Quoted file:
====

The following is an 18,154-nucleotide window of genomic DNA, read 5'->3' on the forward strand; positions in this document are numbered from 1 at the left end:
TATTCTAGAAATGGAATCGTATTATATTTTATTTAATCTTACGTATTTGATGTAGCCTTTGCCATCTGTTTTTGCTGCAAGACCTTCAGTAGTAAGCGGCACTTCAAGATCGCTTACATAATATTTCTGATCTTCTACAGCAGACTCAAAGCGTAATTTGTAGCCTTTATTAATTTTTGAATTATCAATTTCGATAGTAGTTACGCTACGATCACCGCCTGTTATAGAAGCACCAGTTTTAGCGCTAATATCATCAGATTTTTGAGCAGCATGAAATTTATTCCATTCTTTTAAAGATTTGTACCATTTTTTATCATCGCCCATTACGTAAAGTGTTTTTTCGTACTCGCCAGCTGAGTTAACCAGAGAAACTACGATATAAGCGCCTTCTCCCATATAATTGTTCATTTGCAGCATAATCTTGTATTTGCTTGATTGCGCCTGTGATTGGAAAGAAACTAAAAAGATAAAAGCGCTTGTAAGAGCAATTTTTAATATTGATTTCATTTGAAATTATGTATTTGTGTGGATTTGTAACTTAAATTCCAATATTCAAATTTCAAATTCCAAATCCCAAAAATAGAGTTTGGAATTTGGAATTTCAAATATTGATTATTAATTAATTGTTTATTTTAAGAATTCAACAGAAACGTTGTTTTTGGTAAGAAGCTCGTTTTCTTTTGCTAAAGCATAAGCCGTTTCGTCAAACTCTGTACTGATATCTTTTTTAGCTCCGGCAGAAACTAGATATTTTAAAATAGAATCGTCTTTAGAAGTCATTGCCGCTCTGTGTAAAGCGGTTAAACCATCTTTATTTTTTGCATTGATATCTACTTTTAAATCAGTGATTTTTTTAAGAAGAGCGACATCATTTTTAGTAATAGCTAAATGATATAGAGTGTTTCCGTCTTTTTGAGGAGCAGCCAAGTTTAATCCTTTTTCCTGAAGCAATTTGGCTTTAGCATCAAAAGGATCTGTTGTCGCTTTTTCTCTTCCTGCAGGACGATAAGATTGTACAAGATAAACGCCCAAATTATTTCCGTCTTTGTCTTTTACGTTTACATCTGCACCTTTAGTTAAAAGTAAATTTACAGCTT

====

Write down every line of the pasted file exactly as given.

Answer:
The following is an 18,154-nucleotide window of genomic DNA, read 5'->3' on the forward strand; positions in this document are numbered from 1 at the left end:
TATTCTAGAAATGGAATCGTATTATATTTTATTTAATCTTACGTATTTGATGTAGCCTTTGCCATCTGTTTTTGCTGCAAGACCTTCAGTAGTAAGCGGCACTTCAAGATCGCTTACATAATATTTCTGATCTTCTACAGCAGACTCAAAGCGTAATTTGTAGCCTTTATTAATTTTTGAATTATCAATTTCGATAGTAGTTACGCTACGATCACCGCCTGTTATAGAAGCACCAGTTTTAGCGCTAATATCATCAGATTTTTGAGCAGCATGAAATTTATTCCATTCTTTTAAAGATTTGTACCATTTTTTATCATCGCCCATTACGTAAAGTGTTTTTTCGTACTCGCCAGCTGAGTTAACCAGAGAAACTACGATATAAGCGCCTTCTCCCATATAATTGTTCATTTGCAGCATAATCTTGTATTTGCTTGATTGCGCCTGTGATTGGAAAGAAACTAAAAAGATAAAAGCGCTTGTAAGAGCAATTTTTAATATTGATTTCATTTGAAATTATGTATTTGTGTGGATTTGTAACTTAAATTCCAATATTCAAATTTCAAATTCCAAATCCCAAAAATAGAGTTTGGAATTTGGAATTTCAAATATTGATTATTAATTAATTGTTTATTTTAAGAATTCAACAGAAACGTTGTTTTTGGTAAGAAGCTCGTTTTCTTTTGCTAAAGCATAAGCCGTTTCGTCAAACTCTGTACTGATATCTTTTTTAGCTCCGGCAGAAACTAGATATTTTAAAATAGAATCGTCTTTAGAAGTCATTGCCGCTCTGTGTAAAGCGGTTAAACCATCTTTATTTTTTGCATTGATATCTACTTTTAAATCAGTGATTTTTTTAAGAAGAGCGACATCATTTTTAGTAATAGCTAAATGATATAGAGTGTTTCCGTCTTTTTGAGGAGCAGCCAAGTTTAATCCTTTTTCCTGAAGCAATTTGGCTTTAGCATCAAAAGGATCTGTTGTCGCTTTTTCTCTTCCTGCAGGACGATAAGATTGTACAAGATAAACGCCCAAATTATTTCCGTCTTTGTCTTTTACGTTTACATCTGCACCTTTAGTTAAAAGTAAATTTACAGCTT